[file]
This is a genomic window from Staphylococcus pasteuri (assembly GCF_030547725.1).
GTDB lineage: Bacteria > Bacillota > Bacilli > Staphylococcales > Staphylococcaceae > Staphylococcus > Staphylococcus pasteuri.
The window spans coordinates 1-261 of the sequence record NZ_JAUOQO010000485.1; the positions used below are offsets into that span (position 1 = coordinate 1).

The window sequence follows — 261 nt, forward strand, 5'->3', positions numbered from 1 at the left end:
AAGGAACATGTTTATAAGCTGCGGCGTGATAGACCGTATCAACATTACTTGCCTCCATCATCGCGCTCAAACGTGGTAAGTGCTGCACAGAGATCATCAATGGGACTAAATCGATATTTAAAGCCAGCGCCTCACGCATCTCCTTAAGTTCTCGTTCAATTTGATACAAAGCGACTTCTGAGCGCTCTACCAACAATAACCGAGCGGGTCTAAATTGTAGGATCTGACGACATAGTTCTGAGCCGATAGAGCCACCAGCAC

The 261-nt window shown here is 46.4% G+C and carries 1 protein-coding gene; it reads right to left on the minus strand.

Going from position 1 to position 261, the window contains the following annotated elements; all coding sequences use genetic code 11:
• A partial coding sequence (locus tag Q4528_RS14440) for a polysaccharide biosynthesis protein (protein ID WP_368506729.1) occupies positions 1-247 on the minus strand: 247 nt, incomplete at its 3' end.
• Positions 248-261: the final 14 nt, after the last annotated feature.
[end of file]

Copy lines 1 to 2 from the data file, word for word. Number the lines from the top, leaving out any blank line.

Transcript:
This is a genomic window from Staphylococcus pasteuri (assembly GCF_030547725.1).
GTDB lineage: Bacteria > Bacillota > Bacilli > Staphylococcales > Staphylococcaceae > Staphylococcus > Staphylococcus pasteuri.